The manner in which our Lord conveys this lesson to us is deeply impressive. He shows us the owner of the barren fig tree complaining that it bore no fruit--"These three years I come seeking fruit and find none." He describes him as even ordering the destruction of the tree as a useless cumberer of the ground--"Cut it down; why cumbers it the ground?" He brings in the dresser of the vineyard pleading for the fig tree, that it may be spared a little longer--"Lord, let it alone this year also." And He concludes the parable by putting these dreadful words into the vinedresser's mouth--"If it bears fruit, well--and if not, then after that you shall cut it down."

There is a plain warning here to all professing churches of Christ. If their ministers do not teach sound doctrine, and their members do not live holy lives, they are in imminent peril of destruction. God is every year observing them, and taking account of all their ways. They may abound in ceremonial religion. They may be covered with the leaves of forms, and services, and ordinances. But if they are destitute of the fruits of the Spirit, they are reckoned useless cumberers of the ground. Except they repent, they will be cut down. It was so with the Jewish Church forty years after our Lord's ascension. It has been so since with the African Churches. It will be so yet with many others, it may be feared, before the end comes. The axe is lying near the root of many an unfruitful Church. The sentence will yet go forth, "Cut it down."

There is a plainer warning still in the passage for all 'unconverted professing Christians'. There are many in every congregation who hear the Gospel, who are literally hanging over the brink of the pit. They have lived for years in the best part of God's vineyard, and yet borne no fruit. They have heard the Gospel preached faithfully for hundreds of Sundays, and yet have never embraced it, and taken up the cross, and followed Christ. They do not perhaps run into open sin. But they do nothing for God's glory. There is nothing positive about their religion. Of each of these the Lord of the vineyard might say with truth, "I come these many years seeking fruit on this tree and find none. Cut it down. It cumbers the ground."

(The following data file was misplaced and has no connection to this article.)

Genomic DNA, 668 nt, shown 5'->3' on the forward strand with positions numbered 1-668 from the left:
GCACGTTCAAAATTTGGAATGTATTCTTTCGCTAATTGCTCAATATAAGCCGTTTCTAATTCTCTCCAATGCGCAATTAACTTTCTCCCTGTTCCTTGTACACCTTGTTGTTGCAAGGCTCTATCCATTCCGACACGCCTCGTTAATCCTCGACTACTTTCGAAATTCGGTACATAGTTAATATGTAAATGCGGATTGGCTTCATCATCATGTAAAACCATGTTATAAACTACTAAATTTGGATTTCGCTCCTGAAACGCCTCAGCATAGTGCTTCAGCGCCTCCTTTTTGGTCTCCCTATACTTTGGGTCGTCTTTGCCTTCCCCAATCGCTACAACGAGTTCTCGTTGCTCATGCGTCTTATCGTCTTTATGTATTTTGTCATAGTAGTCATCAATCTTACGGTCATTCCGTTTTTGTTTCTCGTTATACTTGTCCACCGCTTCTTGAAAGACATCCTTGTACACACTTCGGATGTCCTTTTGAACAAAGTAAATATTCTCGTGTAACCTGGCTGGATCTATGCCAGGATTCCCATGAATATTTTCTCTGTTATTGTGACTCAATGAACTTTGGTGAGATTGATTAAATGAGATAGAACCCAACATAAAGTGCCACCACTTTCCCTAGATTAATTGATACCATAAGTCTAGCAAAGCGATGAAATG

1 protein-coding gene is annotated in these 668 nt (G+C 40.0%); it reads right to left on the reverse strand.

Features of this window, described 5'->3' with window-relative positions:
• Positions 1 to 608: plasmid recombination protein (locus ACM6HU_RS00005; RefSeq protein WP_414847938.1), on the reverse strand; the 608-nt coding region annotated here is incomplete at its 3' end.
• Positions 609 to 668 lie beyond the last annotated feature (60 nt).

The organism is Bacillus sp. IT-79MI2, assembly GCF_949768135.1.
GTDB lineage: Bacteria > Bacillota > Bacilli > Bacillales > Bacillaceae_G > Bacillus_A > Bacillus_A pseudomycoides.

There are myriads of respectable professing Christians in this plight. They have not the least idea how near they are to destruction. Never let us forget that to be content with sitting in the congregation and hearing sermons, while we bear no fruit in our lives, is conduct which is most offensive to God. It provokes Him to cut us off suddenly, and that without remedy.

We learn, lastly, from this parable, what an infinite debt we all owe to God's mercy and Christ's intercession. It seems impossible to draw any other lesson from the earnest pleading of the dresser of the vineyard--"Lord, let it alone this year also." Surely we see here, as in a glass, the loving kindness of God, and the mediation of Christ.

Mercy has been truly called the darling attribute of God. Power, justice, purity, holiness, wisdom, unchangeableness, are all parts of God's character, and have all been manifested to the world in a thousand ways, both in His works and in His word. But if there is one part of His perfections which He is pleased to exhibit to man more clearly than another, beyond doubt that part is mercy. He is a God that "delights in mercy." (Micah 7:18.)

Mercy founded on the mediation of a coming Savior, was the cause why Adam and Eve were not cast down to hell, in the day that they fell. Mercy has been the cause why God has borne so long with this sin-laden world, and not come down to judgment. Mercy is even now the cause why unconverted sinners are so long spared, and not cut off in their sins. We have probably not the least conception how much we all owe to God's long-suffering. The last day will prove that all mankind were debtors to God's mercy, and Christ's mediation. Even those who are finally lost will discover to their shame, that it was "of the Lord's mercies they were not consumed" long before they died. As for those who are saved, covenant-mercy will be all their plea.

And now are we fruitful or unfruitful? This, after all, is the question that concerns us most. What does God see in us year after year? Let us take heed so to live that He may see in us fruit.

Verses 10-17